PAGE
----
PMJDY accounts were opened en masse in a tearing hurry, and many of them are now suspended, or seeded with wrong Aadhaar numbers, or unknown to the account holder, or stashed with black money. The job-cards list is more transparent, reliable, well-tested and pro-poor than the PMJDY one. Also, it is a natural complement to social security pensions, since pensioners are mostly out of the workforce. Its main limitation is that it is a rural list — if it is used, a different list (PMJDY or other) would have to be used in urban areas.
Third, the cash-transfer amounts are small. The PMGKY allocation of ₹31,000 crore for transfers to PMJDY accounts covers a monthly allowance of ₹500 per month for about 20 crore recipients, for an initial period of three months. It is impossible for a family of average size to survive on ₹500 a month.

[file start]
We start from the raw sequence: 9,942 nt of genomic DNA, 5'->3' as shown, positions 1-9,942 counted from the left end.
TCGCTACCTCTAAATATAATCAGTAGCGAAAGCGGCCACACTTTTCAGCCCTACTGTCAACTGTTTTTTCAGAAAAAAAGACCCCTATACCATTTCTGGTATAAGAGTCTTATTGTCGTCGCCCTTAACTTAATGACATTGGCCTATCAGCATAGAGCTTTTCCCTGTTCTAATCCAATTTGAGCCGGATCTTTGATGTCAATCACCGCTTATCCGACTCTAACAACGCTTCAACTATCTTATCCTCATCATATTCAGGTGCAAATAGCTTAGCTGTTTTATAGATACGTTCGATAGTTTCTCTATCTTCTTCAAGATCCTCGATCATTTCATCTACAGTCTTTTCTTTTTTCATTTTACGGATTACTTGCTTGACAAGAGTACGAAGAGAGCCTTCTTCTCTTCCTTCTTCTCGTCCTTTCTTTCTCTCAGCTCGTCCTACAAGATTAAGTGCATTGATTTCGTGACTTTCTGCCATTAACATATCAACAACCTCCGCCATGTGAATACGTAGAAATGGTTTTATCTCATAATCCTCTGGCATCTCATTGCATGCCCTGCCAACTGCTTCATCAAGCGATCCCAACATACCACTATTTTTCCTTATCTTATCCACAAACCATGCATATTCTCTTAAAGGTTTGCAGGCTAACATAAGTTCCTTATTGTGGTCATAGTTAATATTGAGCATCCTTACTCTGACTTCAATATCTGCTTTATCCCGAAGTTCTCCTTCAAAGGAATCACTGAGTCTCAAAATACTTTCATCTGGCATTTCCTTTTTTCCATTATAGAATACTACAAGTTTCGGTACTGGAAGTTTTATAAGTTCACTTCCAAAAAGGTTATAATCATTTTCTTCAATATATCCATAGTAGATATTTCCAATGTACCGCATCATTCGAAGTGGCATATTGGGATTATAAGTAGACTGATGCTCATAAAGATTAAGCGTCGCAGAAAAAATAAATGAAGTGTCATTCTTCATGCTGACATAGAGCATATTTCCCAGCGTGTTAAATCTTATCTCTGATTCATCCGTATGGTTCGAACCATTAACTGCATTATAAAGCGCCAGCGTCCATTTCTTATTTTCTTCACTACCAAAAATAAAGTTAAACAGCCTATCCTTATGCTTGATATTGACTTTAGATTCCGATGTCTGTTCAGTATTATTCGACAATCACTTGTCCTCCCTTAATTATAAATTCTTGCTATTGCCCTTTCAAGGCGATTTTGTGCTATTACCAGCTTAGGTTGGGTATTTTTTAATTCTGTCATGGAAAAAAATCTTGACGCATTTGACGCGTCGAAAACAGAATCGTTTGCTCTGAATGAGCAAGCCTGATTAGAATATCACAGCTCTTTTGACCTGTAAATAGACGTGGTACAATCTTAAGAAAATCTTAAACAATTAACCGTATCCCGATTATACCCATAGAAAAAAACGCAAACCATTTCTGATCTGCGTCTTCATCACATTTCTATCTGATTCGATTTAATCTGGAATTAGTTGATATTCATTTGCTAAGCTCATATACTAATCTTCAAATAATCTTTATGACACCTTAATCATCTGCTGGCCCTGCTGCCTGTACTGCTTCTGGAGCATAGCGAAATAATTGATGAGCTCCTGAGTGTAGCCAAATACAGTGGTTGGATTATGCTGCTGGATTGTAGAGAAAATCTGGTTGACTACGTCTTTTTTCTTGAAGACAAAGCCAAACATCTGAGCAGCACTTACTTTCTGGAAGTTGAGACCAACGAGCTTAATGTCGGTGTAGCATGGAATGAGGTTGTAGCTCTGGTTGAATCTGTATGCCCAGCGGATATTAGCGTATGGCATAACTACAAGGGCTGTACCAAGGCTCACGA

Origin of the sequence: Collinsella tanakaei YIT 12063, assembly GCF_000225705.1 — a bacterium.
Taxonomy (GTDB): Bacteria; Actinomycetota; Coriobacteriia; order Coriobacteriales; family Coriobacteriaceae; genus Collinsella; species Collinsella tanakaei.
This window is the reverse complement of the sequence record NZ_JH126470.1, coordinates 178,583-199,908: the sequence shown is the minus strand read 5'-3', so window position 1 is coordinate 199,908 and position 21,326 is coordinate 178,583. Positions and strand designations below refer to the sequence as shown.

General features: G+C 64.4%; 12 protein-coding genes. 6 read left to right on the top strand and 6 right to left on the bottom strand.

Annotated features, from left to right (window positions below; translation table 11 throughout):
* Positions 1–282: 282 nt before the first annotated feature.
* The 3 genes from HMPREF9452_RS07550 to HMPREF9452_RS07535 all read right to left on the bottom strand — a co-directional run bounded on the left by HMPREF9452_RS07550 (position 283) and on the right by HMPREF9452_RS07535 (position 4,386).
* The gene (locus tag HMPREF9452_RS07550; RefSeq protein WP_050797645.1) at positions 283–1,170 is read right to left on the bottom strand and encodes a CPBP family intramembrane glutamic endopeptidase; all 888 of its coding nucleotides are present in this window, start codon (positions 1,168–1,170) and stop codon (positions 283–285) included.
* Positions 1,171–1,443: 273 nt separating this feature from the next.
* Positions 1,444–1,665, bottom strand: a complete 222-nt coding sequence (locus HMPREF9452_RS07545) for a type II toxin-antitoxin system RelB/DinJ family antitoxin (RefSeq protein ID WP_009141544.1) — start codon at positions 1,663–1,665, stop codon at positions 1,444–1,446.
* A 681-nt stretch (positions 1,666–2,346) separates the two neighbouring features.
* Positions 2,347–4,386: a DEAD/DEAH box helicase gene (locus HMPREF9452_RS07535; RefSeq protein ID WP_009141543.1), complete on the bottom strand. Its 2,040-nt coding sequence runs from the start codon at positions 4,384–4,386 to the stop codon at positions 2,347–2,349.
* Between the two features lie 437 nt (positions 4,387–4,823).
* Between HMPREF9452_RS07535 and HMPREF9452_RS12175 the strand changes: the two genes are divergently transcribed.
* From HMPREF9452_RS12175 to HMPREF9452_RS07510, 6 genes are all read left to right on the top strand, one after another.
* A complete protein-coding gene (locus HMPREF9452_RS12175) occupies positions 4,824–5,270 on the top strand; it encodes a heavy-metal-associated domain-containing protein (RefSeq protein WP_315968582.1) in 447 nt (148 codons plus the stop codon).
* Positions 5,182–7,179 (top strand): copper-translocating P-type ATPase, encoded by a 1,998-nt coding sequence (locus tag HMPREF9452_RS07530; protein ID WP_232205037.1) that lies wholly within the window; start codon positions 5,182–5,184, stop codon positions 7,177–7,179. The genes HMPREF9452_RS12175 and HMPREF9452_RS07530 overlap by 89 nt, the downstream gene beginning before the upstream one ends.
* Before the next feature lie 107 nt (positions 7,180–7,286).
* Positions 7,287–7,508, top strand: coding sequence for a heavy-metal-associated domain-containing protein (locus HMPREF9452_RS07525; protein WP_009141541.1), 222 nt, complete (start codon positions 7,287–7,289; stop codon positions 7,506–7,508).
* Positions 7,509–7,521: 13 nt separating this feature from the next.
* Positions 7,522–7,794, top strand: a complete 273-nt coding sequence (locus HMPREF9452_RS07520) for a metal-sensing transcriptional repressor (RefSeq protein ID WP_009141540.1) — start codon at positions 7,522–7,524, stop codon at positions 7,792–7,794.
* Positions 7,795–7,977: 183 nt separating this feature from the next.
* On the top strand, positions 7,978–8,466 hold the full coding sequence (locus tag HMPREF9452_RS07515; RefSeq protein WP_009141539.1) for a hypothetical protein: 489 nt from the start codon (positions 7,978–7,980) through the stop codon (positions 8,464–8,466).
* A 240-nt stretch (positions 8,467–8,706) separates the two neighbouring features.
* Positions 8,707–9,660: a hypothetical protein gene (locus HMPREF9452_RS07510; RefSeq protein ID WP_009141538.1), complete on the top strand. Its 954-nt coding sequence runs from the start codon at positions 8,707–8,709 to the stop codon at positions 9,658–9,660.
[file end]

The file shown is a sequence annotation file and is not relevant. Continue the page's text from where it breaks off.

Whether it is food or cash, the disbursement system will be a huge challenge. With adequate resources, however, this trio — PDS, social security pensions and other cash transfers — can go a long way in building a safety net. But some people are bound to fall through the cracks. To avoid a tragedy, the relief system needs a fourth leg — emergency lines that can be accessed anywhere by anyone who is at risk of hunger.
There is some experience with emergency lines. The ‘KBK districts — Kalahandi, Bolangir and Koraput — of Odisha used to have feeding centres for destitute persons in rural areas, until 2015 when GoI pulled the plug on this valuable scheme. In Jharkhand, gram panchayats (GPs) have an emergency fund of ₹10,000 to help anyone who is at risk of starvation. In Rajasthan, GPs used to have two sacks of grain for the same purpose. Many states have community kitchens where anyone can get a simple, nutritious meal at a nominal price.